TitleCoexistence, Co-Operation, and Rivalry in Medieval Towns: Borders and Alliances within the City Walls of Salzburg
Date/TimeWednesday 6 July 2022: 11.15-12.45
SponsorInterdisziplinäres Zentrum für Mittelalter und Frühneuzeit (IZMF), Paris-Lodron-Universität Salzburg
OrganiserManuel Schwembacher, Interdisziplinäres Zentrum für Mittelalter und Frühneuzeit (IZMF), Paris-Lodron-Universität Salzburg
Moderator/ChairMarlene Ernst, Lehrstuhl für Digital Humanities, Universität Passau
Paper 1126-a Boundaries of Sainthood: Regional Cults and Veneration of Saints in Early Medieval Bavaria
(Language: English)
Wolfgang Neuper, Archiv der Erzdiözese, Salzburg
Index Terms: Hagiography; Local History; Mentalities; Religious Life
Paper 1126-b In the City's Heart and Still a Cosmos of Their Own: The Benedictine Monks in Medieval Salzburg
(Language: English)
Sonja Führer, Bibliothek, Erzabtei St Peter, Salzburg
Index Terms: Local History; Monasticism; Religious Life; Social History
Paper 1126-c Border Demarcations: Where Citizens Reached Their Limits in Late Medieval Salzburg
(Language: English)
Jutta Baumgartner, Archiv der Erzdiözese, Salzburg
Index Terms: Daily Life; Economics - Urban; Local History; Social History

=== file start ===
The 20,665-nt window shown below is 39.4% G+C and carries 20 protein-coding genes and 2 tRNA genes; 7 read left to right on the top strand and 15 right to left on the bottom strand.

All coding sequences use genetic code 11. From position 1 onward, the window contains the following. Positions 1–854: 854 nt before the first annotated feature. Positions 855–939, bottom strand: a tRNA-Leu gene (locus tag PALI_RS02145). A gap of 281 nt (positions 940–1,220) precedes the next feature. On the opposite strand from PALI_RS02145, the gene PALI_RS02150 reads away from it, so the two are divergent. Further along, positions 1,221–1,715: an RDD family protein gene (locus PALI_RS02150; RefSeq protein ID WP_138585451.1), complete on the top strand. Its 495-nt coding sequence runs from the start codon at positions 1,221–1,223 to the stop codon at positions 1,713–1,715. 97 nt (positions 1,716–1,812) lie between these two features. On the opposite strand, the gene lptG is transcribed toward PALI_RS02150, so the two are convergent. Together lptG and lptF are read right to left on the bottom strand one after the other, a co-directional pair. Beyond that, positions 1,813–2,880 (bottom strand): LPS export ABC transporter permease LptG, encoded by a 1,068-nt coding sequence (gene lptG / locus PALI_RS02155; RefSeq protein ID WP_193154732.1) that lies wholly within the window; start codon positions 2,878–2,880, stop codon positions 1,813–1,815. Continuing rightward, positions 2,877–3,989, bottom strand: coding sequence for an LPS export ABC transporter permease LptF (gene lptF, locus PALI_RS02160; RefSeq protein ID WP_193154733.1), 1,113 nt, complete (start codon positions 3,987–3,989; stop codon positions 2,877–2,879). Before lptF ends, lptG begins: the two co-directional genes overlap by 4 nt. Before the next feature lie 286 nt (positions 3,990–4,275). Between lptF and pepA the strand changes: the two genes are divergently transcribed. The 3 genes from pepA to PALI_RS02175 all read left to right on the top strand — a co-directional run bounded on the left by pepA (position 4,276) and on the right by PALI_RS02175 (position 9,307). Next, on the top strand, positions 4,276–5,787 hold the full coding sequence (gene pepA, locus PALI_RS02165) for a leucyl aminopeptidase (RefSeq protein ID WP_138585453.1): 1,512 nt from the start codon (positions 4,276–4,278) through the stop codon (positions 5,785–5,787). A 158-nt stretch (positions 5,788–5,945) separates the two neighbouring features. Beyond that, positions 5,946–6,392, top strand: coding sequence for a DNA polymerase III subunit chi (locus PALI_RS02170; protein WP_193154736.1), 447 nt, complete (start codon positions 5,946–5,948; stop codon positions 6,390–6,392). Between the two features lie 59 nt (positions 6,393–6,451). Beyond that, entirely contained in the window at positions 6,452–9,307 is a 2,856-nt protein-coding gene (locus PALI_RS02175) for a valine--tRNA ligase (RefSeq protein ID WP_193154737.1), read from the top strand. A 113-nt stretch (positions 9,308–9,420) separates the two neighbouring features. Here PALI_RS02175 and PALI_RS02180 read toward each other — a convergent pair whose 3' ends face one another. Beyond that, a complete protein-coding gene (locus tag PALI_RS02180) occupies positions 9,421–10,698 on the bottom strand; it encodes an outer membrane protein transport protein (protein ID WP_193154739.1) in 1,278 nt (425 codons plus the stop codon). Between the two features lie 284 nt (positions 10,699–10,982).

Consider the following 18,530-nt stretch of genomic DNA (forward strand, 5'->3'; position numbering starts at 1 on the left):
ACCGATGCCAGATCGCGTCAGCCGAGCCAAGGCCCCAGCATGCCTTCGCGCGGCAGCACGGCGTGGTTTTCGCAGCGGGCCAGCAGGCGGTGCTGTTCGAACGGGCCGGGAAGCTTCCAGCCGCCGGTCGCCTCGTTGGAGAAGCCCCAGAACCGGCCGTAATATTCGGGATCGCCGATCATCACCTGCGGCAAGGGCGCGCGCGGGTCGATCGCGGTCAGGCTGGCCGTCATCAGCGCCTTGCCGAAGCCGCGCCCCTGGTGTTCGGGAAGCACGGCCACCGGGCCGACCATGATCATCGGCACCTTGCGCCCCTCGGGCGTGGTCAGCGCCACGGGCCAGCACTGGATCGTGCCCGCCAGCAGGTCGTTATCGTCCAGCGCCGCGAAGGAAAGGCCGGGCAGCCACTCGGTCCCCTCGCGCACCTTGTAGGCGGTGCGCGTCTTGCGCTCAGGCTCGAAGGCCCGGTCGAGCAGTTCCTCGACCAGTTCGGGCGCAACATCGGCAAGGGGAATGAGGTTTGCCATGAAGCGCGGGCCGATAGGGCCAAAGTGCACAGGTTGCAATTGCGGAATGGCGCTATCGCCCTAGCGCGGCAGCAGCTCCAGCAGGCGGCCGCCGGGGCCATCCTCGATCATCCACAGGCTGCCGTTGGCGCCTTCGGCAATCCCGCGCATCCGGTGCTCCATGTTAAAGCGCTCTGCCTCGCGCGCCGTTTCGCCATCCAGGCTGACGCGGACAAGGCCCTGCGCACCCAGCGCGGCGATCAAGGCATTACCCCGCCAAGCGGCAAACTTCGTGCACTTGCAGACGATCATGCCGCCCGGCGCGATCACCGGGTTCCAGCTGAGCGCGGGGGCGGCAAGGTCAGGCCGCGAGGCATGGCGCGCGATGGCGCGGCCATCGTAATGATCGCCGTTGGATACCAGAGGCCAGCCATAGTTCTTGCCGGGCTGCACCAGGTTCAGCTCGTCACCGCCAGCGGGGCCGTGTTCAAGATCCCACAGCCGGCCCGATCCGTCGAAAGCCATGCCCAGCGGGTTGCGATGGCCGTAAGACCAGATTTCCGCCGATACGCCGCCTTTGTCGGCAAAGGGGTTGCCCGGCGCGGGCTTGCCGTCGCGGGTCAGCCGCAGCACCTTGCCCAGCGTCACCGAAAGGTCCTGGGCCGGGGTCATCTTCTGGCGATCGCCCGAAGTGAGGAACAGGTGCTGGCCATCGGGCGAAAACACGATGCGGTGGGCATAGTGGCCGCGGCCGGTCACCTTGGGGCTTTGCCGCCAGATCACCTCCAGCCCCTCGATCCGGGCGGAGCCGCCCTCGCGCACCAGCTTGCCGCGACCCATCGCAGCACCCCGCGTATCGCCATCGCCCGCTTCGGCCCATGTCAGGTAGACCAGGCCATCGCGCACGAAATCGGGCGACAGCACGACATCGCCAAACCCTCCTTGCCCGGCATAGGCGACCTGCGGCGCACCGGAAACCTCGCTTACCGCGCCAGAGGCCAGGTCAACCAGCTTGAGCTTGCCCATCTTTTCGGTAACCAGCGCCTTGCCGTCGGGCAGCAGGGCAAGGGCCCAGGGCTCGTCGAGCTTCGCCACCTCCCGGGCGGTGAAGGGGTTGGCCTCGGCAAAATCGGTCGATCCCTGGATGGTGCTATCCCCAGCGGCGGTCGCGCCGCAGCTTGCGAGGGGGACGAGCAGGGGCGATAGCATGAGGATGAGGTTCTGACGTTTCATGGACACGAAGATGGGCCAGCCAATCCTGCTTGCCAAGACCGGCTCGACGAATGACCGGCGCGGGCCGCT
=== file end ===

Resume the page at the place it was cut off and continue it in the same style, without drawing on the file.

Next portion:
AbstractThe inhabitants of a medieval town did not form a homogeneous unit, but were made up of a wide variety of population groups. They often concentrated locally and the spatial division was sometimes pursued for organisational reasons. Since the Middle Ages, the city of Salzburg can be broadly divided into three areas: the sovereign bishop's city, the district of the Benedictine monastery of St Peter, and the citizen city. The first paper discusses the veneration of saints in Bavaria and the ecclesiastical province of Salzburg and its importance in establishing a preliminary organisation of the Bavarian church. The second paper talks about the abbey's clearly defined territorial extension reflected in the architecture and its religious and economic independence. The third paper reflects on the role of citizens in Salzburg as well as natural topographical and artificial boundaries, determined the actions and living space of the citizens.